MARINE CORPS BASE HAWAII, KANEOHE (HawaiiNewsNow) -
The U.S. Marine charged with killing a visiting escort will appear in a military courtroom on Wednesday. Since it's not a civilian case, different rules could change the outcome, according to legal experts.
The charges against Master Sergeant Nathaniel Cosby include unpremeditated murder, voluntary manslaughter and obstructing justice. The Article 32 hearing at Marine Corps Base Hawaii in Kaneohe will determine if he'll face a court martial. It's the equivalent of a preliminary hearing in civilian courts, but the proceedings offer more details.
"You have a vast opportunity to find out what evidence the prosecutor has and you can call witnesses if you choose to. You can cross examine their witnesses. You receive all the documents," explained Honolulu defense attorney Eric Seitz, who has represented military members in court-martial cases.
Ivanice "Ivy" Harris, 28, traveled to Hawaii from Oregon in May. She was last seen alive outside a Waikiki bar. Her nude body was found days later near Yokohama Bay. Harris worked as an escort and sources said surveillance video from a Waikiki hotel showed her with Cosby. The military eventually took over the investigation.
"There's a very, very heavy rate of convictions in military cases and it's very difficult to win at a court martial level," said Seitz.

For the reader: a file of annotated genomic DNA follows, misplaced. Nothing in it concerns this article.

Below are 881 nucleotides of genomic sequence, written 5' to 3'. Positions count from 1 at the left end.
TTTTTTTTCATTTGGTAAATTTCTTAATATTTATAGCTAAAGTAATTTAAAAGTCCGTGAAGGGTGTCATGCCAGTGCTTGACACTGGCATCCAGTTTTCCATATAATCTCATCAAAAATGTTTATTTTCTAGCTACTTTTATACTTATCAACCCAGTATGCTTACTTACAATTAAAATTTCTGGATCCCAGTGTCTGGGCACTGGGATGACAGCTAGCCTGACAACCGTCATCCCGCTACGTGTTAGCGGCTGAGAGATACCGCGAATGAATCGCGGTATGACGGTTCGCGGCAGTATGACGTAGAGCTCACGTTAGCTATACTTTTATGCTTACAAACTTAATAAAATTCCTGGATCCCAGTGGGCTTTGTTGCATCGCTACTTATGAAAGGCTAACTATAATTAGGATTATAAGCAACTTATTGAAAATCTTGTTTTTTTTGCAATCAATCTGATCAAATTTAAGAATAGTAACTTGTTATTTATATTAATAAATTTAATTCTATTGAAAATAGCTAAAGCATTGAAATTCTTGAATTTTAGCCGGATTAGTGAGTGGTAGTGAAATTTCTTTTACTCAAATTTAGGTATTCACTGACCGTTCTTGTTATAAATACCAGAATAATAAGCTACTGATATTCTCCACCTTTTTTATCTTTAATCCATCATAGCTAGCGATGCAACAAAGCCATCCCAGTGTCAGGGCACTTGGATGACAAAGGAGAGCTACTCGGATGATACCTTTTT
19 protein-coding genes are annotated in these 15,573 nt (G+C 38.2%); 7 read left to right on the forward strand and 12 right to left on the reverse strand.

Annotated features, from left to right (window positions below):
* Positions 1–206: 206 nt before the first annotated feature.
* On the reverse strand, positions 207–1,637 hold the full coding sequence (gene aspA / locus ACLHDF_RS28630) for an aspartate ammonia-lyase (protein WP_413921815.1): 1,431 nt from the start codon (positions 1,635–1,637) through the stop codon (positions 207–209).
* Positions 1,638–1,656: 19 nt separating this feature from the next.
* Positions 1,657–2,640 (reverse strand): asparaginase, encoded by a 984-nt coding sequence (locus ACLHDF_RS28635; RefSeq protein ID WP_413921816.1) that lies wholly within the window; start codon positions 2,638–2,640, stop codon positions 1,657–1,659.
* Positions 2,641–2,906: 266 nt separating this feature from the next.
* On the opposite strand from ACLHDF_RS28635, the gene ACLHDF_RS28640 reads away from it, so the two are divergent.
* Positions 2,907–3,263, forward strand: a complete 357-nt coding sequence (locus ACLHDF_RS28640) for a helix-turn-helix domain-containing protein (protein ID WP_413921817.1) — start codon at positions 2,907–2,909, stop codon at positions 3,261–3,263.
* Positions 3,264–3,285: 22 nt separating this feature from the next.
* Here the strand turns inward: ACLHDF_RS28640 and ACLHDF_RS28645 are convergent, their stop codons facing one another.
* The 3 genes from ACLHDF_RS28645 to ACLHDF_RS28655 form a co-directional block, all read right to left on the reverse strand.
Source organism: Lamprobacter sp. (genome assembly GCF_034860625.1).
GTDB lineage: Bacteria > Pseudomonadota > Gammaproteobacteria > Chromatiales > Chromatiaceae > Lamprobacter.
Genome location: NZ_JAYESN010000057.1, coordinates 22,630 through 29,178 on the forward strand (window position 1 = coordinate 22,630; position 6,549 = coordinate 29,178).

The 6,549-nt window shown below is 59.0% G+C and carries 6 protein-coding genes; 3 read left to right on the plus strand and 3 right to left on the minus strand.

"I think the likelihood of being found guilty is pretty much the same between a military or civilian court. It's the sentence where it varies dramatically," said military defense attorney Earle Partington.
According to sources, Cosby told authorities he spent the night with Harris but didn't kill her. A source said security video showed him struggling with a large piece of luggage the next morning.
"It will be extremely interesting to see what the prosecution actually has to tie him. If it's only the surveillance video, it really will allow the defense to have every option available," said military defense attorney Christopher Cazares.
If there is enough evidence for a court-martial, Cosby can choose to have a judge or a military jury of at least 5 members decide his fate. Only two-thirds of the jurors need to vote for a conviction, but they could hand down a lighter sentence than in a civilian case.
"We've seen murder cases where the sentences have been next to nothing depending upon the facts of the particular case and the disposition of the jurors," Seitz said.
Saturday, July 22 2017 3:23 AM EDT2017-07-22 07:23:51 GMT
Saturday, July 22 2017 10:11 PM EDT2017-07-23 02:11:47 GMT
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